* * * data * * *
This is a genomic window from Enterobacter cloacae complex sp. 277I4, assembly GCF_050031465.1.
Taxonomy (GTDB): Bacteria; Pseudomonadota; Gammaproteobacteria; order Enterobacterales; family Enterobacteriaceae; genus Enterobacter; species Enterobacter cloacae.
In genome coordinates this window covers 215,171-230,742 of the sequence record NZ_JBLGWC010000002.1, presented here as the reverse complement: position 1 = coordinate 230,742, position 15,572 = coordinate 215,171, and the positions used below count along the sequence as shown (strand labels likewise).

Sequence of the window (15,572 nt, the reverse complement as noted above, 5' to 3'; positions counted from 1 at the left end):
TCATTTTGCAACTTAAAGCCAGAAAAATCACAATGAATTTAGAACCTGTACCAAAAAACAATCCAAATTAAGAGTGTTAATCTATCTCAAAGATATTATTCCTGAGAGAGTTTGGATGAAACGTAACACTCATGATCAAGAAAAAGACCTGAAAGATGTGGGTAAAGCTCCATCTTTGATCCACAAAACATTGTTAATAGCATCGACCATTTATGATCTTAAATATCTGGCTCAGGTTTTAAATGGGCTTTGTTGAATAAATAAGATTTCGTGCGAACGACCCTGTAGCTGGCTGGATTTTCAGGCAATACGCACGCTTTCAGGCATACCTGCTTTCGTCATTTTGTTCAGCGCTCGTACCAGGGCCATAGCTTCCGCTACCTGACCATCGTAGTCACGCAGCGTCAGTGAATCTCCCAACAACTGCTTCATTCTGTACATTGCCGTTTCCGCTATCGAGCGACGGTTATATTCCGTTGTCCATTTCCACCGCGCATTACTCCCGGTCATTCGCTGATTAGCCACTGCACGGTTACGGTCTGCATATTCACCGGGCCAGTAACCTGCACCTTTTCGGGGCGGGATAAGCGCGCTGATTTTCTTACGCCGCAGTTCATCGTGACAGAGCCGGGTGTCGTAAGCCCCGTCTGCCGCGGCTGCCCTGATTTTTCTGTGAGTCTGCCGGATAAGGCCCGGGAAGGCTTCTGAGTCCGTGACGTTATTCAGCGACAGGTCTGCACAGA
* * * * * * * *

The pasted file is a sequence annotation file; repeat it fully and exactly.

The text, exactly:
This is a genomic window from Enterobacter cloacae complex sp. 277I4, assembly GCF_050031465.1.
Taxonomy (GTDB): Bacteria; Pseudomonadota; Gammaproteobacteria; order Enterobacterales; family Enterobacteriaceae; genus Enterobacter; species Enterobacter cloacae.
In genome coordinates this window covers 215,171-230,742 of the sequence record NZ_JBLGWC010000002.1, presented here as the reverse complement: position 1 = coordinate 230,742, position 15,572 = coordinate 215,171, and the positions used below count along the sequence as shown (strand labels likewise).

Sequence of the window (15,572 nt, the reverse complement as noted above, 5' to 3'; positions counted from 1 at the left end):
TCATTTTGCAACTTAAAGCCAGAAAAATCACAATGAATTTAGAACCTGTACCAAAAAACAATCCAAATTAAGAGTGTTAATCTATCTCAAAGATATTATTCCTGAGAGAGTTTGGATGAAACGTAACACTCATGATCAAGAAAAAGACCTGAAAGATGTGGGTAAAGCTCCATCTTTGATCCACAAAACATTGTTAATAGCATCGACCATTTATGATCTTAAATATCTGGCTCAGGTTTTAAATGGGCTTTGTTGAATAAATAAGATTTCGTGCGAACGACCCTGTAGCTGGCTGGATTTTCAGGCAATACGCACGCTTTCAGGCATACCTGCTTTCGTCATTTTGTTCAGCGCTCGTACCAGGGCCATAGCTTCCGCTACCTGACCATCGTAGTCACGCAGCGTCAGTGAATCTCCCAACAACTGCTTCATTCTGTACATTGCCGTTTCCGCTATCGAGCGACGGTTATATTCCGTTGTCCATTTCCACCGCGCATTACTCCCGGTCATTCGCTGATTAGCCACTGCACGGTTACGGTCTGCATATTCACCGGGCCAGTAACCTGCACCTTTTCGGGGCGGGATAAGCGCGCTGATTTTCTTACGCCGCAGTTCATCGTGACAGAGCCGGGTGTCGTAAGCCCCGTCTGCCGCGGCTGCCCTGATTTTTCTGTGAGTCTGCCGGATAAGGCCCGGGAAGGCTTCTGAGTCCGTGACGTTATTCAGCGACAGGTCTGCACAGA